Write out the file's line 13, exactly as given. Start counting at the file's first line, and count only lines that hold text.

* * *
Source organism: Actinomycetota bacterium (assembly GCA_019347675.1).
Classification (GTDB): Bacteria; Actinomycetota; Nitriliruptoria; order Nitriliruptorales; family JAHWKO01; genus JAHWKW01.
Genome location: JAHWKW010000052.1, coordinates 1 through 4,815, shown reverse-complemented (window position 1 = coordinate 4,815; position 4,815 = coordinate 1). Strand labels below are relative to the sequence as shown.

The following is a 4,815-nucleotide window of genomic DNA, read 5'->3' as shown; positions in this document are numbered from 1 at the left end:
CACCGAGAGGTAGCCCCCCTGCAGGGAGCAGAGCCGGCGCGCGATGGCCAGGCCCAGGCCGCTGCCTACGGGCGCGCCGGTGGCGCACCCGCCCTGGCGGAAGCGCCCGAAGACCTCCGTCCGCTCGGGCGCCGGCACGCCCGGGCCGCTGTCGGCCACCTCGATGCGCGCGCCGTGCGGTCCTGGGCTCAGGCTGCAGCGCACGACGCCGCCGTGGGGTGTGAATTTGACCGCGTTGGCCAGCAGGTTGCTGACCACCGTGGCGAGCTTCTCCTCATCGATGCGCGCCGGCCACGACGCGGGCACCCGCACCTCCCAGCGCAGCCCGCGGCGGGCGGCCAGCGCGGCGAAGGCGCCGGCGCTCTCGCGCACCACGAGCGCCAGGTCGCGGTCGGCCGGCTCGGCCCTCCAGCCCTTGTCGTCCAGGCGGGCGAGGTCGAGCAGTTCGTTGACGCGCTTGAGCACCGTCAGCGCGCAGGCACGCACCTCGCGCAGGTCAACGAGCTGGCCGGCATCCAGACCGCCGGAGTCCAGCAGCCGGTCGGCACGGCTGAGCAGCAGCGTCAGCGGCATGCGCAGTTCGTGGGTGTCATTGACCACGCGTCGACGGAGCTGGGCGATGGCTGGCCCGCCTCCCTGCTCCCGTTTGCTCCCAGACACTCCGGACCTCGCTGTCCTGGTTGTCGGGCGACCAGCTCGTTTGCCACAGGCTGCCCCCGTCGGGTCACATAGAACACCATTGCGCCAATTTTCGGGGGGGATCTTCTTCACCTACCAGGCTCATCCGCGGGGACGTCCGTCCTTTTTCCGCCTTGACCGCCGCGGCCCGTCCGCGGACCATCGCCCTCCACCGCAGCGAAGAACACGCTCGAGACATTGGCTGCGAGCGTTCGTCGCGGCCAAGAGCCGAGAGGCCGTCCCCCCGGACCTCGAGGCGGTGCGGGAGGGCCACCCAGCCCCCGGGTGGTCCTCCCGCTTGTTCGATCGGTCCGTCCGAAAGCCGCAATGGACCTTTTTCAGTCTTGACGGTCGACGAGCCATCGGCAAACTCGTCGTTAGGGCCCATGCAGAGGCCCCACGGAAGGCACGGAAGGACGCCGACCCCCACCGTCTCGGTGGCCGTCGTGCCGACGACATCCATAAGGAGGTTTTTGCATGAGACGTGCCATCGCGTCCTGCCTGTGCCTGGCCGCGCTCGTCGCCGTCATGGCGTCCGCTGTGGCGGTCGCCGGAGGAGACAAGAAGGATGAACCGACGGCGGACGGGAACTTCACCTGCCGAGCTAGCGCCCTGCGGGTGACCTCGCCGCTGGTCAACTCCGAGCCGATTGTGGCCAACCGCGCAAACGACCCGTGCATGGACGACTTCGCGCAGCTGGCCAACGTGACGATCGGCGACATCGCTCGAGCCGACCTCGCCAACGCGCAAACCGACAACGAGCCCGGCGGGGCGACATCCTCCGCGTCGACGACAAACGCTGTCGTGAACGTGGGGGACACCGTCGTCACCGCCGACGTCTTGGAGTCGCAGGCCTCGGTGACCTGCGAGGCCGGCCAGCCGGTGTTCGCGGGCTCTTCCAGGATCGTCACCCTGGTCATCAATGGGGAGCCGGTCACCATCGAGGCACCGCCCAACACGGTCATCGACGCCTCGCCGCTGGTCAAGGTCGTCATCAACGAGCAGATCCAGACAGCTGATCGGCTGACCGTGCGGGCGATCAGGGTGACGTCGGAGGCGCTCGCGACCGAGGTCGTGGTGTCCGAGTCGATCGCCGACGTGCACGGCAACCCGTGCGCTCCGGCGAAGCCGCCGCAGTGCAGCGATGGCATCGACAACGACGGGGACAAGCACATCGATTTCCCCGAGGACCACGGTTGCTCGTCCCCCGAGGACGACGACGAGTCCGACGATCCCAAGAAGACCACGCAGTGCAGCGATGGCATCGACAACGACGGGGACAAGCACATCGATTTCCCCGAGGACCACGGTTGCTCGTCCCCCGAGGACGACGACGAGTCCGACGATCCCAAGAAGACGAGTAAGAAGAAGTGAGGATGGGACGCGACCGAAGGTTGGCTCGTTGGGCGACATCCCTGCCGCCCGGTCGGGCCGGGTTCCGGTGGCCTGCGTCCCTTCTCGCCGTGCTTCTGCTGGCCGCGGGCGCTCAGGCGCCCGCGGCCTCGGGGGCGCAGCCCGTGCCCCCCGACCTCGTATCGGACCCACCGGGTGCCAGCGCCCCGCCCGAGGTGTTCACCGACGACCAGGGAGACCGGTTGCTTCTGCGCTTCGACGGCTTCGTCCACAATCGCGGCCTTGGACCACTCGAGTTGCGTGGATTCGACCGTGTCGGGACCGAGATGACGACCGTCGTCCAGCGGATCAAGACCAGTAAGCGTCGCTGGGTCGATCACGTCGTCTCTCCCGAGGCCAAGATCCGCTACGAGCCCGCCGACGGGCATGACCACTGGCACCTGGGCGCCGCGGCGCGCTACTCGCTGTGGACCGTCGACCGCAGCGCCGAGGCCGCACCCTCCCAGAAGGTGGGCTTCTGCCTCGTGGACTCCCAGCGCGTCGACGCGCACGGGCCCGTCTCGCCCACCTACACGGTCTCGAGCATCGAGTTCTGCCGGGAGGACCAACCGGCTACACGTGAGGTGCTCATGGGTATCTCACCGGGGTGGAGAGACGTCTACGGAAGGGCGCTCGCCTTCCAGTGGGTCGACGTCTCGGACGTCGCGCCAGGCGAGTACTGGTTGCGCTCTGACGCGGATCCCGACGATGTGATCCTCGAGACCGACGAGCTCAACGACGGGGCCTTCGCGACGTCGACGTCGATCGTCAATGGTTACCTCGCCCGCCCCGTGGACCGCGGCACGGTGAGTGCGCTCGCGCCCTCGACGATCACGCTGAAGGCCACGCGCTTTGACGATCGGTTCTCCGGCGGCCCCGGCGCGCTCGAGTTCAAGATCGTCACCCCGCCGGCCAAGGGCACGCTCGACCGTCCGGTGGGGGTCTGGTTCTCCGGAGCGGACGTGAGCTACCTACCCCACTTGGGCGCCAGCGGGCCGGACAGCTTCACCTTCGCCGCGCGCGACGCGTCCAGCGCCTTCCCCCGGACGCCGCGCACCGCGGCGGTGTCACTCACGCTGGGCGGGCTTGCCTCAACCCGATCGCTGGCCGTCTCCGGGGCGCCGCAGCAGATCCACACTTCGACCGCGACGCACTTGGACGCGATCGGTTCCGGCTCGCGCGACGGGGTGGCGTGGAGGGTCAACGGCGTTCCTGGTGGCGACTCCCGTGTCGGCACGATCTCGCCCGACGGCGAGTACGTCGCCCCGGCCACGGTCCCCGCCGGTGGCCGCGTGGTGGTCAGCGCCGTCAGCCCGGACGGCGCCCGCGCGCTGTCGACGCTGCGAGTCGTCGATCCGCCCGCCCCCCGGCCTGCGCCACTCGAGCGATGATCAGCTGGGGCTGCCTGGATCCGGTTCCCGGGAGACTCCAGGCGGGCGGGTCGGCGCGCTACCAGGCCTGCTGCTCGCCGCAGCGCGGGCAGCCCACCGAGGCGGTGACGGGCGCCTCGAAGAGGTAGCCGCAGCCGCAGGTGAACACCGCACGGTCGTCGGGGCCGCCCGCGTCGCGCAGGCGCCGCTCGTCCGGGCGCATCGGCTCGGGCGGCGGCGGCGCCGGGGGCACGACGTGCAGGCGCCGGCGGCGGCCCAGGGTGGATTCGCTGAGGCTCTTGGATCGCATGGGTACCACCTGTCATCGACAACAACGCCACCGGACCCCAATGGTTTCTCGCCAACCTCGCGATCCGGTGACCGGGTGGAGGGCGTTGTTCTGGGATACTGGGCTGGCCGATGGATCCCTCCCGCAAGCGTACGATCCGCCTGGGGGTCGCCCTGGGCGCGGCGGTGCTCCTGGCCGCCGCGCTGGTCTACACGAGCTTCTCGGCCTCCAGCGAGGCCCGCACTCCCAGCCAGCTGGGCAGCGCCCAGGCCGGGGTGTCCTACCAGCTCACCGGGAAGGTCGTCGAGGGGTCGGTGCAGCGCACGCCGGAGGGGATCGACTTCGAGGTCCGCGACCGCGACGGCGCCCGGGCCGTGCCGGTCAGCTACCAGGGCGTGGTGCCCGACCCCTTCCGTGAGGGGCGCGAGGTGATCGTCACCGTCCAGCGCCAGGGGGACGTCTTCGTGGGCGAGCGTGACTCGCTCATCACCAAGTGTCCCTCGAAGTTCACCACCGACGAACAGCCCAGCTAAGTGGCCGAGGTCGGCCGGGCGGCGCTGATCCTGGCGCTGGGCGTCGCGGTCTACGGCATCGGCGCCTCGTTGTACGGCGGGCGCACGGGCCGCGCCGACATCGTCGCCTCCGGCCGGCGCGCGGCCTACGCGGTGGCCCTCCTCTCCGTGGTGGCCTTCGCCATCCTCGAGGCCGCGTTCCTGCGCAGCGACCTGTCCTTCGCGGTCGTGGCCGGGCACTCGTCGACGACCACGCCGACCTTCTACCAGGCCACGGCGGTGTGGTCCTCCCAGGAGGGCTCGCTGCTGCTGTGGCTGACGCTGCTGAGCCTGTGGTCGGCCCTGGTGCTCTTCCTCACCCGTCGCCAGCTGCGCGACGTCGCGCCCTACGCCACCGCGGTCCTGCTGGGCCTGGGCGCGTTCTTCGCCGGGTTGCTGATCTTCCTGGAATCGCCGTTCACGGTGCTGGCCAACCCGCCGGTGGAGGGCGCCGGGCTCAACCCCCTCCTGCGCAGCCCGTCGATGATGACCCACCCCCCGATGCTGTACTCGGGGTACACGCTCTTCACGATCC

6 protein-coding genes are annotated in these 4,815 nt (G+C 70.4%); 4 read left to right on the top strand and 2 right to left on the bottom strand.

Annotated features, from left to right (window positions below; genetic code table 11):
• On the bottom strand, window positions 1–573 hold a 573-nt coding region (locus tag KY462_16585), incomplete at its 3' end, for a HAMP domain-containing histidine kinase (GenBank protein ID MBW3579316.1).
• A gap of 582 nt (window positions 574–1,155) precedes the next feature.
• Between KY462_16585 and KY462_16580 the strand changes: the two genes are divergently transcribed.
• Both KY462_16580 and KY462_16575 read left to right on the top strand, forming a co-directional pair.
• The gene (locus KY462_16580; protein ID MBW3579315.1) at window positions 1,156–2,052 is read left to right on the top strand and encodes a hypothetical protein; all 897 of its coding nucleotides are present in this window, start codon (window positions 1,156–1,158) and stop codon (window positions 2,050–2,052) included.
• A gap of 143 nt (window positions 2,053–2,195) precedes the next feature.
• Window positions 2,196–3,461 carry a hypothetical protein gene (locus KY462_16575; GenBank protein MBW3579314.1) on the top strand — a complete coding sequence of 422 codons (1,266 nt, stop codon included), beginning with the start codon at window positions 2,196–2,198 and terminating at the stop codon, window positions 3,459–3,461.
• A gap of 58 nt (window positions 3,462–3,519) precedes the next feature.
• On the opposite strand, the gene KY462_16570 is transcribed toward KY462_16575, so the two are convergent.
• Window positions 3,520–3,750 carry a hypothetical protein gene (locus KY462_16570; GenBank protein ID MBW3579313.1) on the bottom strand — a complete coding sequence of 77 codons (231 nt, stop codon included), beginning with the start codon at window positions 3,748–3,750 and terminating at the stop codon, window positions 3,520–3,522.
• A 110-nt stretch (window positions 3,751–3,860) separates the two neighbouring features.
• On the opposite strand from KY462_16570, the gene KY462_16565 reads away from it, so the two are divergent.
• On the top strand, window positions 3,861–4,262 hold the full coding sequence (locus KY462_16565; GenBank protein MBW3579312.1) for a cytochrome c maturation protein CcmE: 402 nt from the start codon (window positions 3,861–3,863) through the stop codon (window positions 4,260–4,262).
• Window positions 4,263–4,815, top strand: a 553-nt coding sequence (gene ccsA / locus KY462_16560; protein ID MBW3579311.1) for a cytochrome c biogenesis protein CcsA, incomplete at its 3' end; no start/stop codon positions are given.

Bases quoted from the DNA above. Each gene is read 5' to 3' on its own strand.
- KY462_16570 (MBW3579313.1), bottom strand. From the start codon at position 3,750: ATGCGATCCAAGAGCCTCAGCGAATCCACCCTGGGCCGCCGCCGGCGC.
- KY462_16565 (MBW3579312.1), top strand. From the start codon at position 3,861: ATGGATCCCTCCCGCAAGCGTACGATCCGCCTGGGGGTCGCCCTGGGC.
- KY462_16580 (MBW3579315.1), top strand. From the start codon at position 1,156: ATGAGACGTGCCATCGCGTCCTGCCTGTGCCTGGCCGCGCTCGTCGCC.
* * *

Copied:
• A gap of 143 nt (window positions 2,053–2,195) precedes the next feature.